Your first question appears to be answered (tentatively, at least) in the article you linked to...
"Traditional" estimates based on slow, reptilian growth rates,
combined with the enormous size of dinosaurs, led scientists to
conclude it could be up to several hundred years. However,
palaeontologists today believe that dinosaurs grew much more quickly,
rather like birds and mammals.
Dinosaur bones grew like those of other vertebrates, by adding new
bone matter to the outside of the bone. Because of annual variation in
temperature or the availability of food, periodically bone growth
would slow down, and a thin layer of a vascular bone would form a ring
or "growth line" in much the same way that tree trunks do. By taking
thin slices of bones, these rings can be viewed under a polarised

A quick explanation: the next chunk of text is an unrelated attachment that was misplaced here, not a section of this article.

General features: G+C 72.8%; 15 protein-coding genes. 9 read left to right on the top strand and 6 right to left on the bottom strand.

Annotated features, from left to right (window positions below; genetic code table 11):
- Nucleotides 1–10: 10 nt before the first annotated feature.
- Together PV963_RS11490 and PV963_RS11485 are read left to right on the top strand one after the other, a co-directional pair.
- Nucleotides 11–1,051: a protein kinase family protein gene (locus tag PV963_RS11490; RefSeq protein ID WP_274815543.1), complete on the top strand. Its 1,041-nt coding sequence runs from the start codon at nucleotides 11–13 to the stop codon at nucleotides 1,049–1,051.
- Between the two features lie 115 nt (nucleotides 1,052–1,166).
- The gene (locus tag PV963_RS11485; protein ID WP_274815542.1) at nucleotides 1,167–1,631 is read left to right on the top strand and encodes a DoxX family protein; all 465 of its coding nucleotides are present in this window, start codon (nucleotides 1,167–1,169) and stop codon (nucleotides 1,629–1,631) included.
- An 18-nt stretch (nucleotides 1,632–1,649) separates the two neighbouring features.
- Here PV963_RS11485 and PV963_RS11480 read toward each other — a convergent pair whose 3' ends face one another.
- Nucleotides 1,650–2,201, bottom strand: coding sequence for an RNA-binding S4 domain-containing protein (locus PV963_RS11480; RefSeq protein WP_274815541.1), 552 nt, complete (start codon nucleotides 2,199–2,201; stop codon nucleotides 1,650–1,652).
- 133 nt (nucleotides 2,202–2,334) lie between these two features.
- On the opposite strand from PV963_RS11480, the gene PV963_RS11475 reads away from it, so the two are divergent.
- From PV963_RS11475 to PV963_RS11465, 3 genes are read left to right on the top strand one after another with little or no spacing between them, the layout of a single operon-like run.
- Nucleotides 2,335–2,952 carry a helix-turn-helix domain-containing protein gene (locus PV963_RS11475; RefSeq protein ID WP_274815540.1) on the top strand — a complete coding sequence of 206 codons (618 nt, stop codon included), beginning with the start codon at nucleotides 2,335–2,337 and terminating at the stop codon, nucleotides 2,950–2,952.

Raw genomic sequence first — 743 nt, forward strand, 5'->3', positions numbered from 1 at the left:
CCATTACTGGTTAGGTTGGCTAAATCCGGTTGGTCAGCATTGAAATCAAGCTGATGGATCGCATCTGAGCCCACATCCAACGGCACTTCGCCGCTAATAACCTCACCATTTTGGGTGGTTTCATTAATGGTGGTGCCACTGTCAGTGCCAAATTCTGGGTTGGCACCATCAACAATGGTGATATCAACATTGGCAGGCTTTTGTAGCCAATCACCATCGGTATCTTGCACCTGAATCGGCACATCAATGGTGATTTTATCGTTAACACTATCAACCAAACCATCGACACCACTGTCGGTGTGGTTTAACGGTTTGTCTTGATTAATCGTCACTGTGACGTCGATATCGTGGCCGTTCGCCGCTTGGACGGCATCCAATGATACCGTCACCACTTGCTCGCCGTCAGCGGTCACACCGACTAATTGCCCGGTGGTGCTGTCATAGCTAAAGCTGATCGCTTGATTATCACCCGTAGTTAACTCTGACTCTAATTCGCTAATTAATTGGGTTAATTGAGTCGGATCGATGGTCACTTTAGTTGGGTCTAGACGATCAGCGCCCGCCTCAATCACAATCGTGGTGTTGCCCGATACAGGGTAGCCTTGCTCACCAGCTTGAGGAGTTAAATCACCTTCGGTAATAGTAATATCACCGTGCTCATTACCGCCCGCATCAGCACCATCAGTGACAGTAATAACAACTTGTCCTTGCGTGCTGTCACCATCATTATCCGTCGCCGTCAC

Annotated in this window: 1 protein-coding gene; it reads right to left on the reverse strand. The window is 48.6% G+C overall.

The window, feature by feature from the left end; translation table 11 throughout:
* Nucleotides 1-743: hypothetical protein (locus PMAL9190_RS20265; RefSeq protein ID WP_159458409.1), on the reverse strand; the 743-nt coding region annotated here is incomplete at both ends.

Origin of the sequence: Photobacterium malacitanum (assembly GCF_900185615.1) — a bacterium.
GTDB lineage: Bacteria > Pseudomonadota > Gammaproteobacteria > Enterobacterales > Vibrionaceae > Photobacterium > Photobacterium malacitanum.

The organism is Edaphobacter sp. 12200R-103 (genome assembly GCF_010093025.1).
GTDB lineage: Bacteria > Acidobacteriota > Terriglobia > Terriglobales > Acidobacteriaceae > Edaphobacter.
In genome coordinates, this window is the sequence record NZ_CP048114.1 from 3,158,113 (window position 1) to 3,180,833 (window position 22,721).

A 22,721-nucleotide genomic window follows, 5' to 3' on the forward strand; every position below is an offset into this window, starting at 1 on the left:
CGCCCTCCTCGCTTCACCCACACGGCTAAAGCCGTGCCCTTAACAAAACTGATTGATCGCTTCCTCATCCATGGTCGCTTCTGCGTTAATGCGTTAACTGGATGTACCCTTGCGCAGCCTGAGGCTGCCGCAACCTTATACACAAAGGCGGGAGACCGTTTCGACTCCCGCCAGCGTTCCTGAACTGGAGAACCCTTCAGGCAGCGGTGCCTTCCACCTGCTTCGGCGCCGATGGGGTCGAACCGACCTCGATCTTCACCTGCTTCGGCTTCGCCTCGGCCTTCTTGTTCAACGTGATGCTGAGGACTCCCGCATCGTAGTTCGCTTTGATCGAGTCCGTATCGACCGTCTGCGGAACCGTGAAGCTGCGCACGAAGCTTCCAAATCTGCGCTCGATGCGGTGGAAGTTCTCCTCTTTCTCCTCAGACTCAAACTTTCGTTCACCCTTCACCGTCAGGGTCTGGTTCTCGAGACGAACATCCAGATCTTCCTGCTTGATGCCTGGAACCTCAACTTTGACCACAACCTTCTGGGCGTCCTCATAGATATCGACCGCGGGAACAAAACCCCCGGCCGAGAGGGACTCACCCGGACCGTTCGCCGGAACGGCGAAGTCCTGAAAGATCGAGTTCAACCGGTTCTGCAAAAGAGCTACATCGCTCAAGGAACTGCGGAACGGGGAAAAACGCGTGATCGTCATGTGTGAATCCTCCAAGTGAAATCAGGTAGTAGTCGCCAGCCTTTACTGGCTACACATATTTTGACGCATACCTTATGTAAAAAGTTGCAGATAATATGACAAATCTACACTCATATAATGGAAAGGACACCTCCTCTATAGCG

light source. Counting the rings can give an idea of the dinosaur's
age at death.
Theoretical ages of some specific species are given in various articles, including Wikipedia and LiveScience.
The infamous T. rex theoretically reached adulthood at the age of twenty (similar to humans) and reached an age of at least twenty-eight years. I think most contemporary animal species mature much more quickly than that...but few approach T. rex in size. The hypothetical ages given for some of the smaller dinosaurs appear to be more in line with modern living species.